Archive for March, 2011


The Way to Stop Violence

Life’s journey is going round and round and faces so many troubles. Family situations or social situations are not always going smoothly in the modern society. Some families or societies are living in harmony, peace and happiness with each other while other ones are crying and calling upon for helps. Of course, in this universe, nothing is unchangeable or stable. Violence can also be put in an end but it is not with bullets or weapons. Here, the Lord Buddha said,

‘Hatred is, indeed, never appeased by hatred in this world. It is appeased only by loving-kindness. This is an ancient law’18.

This is absolutely correct to everyone. In the world, the revenge each other never comes to an end.

In Angulimàla Sutta, the Buddha used the great way out of His compassion and loving-kindness to win murder Angulimàla who have killed many people at that time.

When Angulimàla saw the Blessed One coming from afar and on seeing him, this thought occurred to him: “Isn’t it amazing! Isn’t it astounding! Groups of ten, twenty, thirty, & forty men have gone along this road, and even they have fallen into my hands, and yet now this contemplative comes attacking, as it were, alone and without a companion. Why don’t I kill him?” So Angulimàla, taking up his sword & shield, buckling on his bow & quiver, followed right behind the Blessed One.  Then the Blessed One willed a feat of psychic power such that Angulimàla, though running with all his might, could not catch up with the Blessed One walking at normal pace. Then the thought occurred to Angulimàla: “Isn’t it amazing! Isn’t it astounding! In the past I’ve chased & seized even a swift-running elephant, a swift-running horse, a swift-running chariot, a swift-running deer. But now, even though I’m running with all my might, I can’t catch up with this contemplative walking at normal pace.” So he stopped and called out to the Blessed One, “Stop, contemplative! Stop!”

“I have stopped, Angulimàla. You stop.”

Then the thought occurred to Angulimàla, “These Sakyan contemplatives are speakers of the truth, asserters of the truths, and yet this contemplative, even while walking, says, ‘I have stopped, Angulimàla. You stop.’ Why don’t I question him?”

So Angulimàla the bandit addressed this verse to the Blessed One:

“While walking, contemplative, you say, ‘I have stopped.’ But when I have stopped you say I haven’t. I ask you the meaning of this: How have you stopped? How haven’t I?”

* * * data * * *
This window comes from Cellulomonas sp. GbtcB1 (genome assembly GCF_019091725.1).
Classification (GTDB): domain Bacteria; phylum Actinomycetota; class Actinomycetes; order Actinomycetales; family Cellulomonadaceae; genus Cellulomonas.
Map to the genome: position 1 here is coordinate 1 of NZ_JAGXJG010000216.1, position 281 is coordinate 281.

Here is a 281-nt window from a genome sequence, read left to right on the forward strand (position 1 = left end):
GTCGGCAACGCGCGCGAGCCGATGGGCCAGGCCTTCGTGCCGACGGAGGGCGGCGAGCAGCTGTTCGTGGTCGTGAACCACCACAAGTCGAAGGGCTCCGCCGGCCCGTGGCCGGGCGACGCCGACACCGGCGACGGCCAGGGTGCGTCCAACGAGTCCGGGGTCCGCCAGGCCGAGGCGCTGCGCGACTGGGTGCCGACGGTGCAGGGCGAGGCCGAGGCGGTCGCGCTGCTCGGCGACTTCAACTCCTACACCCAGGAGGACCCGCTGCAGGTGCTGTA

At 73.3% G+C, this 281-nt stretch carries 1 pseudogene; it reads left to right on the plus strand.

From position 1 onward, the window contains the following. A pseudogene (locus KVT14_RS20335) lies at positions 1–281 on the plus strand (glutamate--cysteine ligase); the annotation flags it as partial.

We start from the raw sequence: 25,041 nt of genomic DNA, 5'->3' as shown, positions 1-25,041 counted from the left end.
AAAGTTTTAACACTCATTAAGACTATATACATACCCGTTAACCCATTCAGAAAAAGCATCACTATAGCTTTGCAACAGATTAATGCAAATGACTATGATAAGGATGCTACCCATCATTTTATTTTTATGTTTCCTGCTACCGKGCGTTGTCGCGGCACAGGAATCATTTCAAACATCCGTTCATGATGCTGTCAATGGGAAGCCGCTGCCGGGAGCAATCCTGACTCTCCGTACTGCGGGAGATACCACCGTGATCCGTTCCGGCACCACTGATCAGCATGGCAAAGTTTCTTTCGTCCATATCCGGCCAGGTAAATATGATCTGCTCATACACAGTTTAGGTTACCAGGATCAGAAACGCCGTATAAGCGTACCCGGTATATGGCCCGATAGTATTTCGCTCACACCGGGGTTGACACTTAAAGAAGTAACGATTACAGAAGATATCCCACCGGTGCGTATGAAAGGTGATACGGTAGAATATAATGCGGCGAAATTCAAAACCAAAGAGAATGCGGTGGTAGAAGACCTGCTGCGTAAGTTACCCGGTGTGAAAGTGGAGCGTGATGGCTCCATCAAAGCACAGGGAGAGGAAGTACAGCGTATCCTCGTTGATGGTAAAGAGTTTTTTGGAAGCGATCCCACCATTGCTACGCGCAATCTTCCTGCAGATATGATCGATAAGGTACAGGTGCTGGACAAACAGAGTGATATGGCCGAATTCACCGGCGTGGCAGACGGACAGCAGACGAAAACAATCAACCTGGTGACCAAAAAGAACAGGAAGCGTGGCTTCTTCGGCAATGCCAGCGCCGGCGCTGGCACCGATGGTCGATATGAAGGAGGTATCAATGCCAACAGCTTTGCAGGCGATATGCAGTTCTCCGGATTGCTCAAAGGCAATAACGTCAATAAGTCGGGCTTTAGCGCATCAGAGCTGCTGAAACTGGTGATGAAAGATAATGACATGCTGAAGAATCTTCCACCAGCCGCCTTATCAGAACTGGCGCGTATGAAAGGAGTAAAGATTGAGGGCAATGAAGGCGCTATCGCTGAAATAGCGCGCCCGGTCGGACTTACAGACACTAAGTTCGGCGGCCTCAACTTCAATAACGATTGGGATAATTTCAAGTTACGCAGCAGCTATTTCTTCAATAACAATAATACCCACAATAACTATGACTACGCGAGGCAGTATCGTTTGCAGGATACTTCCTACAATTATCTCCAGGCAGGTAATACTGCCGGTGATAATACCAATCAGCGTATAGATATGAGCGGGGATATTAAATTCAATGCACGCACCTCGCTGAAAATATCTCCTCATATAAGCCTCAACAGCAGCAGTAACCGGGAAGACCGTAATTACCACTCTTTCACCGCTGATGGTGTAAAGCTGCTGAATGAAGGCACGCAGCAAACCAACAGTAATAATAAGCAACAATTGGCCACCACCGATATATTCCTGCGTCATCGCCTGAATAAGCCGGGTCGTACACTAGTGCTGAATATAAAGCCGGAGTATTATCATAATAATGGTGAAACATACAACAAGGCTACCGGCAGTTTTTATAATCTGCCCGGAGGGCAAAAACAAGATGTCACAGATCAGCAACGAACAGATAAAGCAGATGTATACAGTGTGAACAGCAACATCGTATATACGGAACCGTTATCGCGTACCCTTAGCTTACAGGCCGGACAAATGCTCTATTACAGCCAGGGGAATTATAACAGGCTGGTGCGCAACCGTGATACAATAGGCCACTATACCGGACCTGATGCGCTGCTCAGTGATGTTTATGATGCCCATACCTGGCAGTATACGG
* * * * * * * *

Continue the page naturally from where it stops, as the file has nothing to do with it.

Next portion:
[The Buddha:]

“I have stopped, Angulimàla, once & for all, having cast off violence toward all living beings. You, though, are unrestrained toward beings. That’s how I’ve stopped and you haven’t.”


“At long last a greatly revered great seer for my sake has come to the great forest. Having heard your verse in line with the Dhamma, I will go about having abandoned evil.” So saying, the bandit hurled his sword & weapons over a cliff into a chasm, a pit. Then the bandit paid homage to the feet of the One Well-gone, and right there requested the Going-forth. The Awakened One, the compassionate great seer, the teacher of the world, along with its devas, said to him then: “Come, bhikkhu.” That in itself was bhikkhuhood for him.19

This story enlightens us so much clear about the root cause of violence and how to put it into an end. The Buddha used the great technical way to deal with violated people. Violence may not be completely removed within bullet or weapon in the world, but it, of course, will be successfully achieved only by guarded mind. We must look within ourselves what should be done and not be done in our daily lives.

Here, the great essential word of the Buddha,

A man may conquer a million men in battle, but one who conquers himself is, indeed, the greatest of conquerors’20.

This verse wakes people up from the bed of greed, hatred and delusion of ones’ own selfishness. Once again, the Buddha said,

‘It is better indeed, to conquer oneself than to conquer others. Neither a deva, nor a gandhabba, nor Màra together with Brahma can turn into defeat the victory of the man who controls himself’21.

The Buddha understood well the psychology of the mighty, which basically has not changed through the millenniums. All those wrongful acts, from killing down to expulsion of innocent victims, are committed out of the lust for power-the enjoyment of power, the wish to secure it, the drive to expand its range. This power craze is, of course, an obsessive delusion intricately bound up with authority. It threatens to overcome all those who exercise authority over others, from the old-style monarch to the modern dictator. Even the petty bureaucrat does not escape: he too delights in wielding his own little share of power and in displaying his stamp of authority.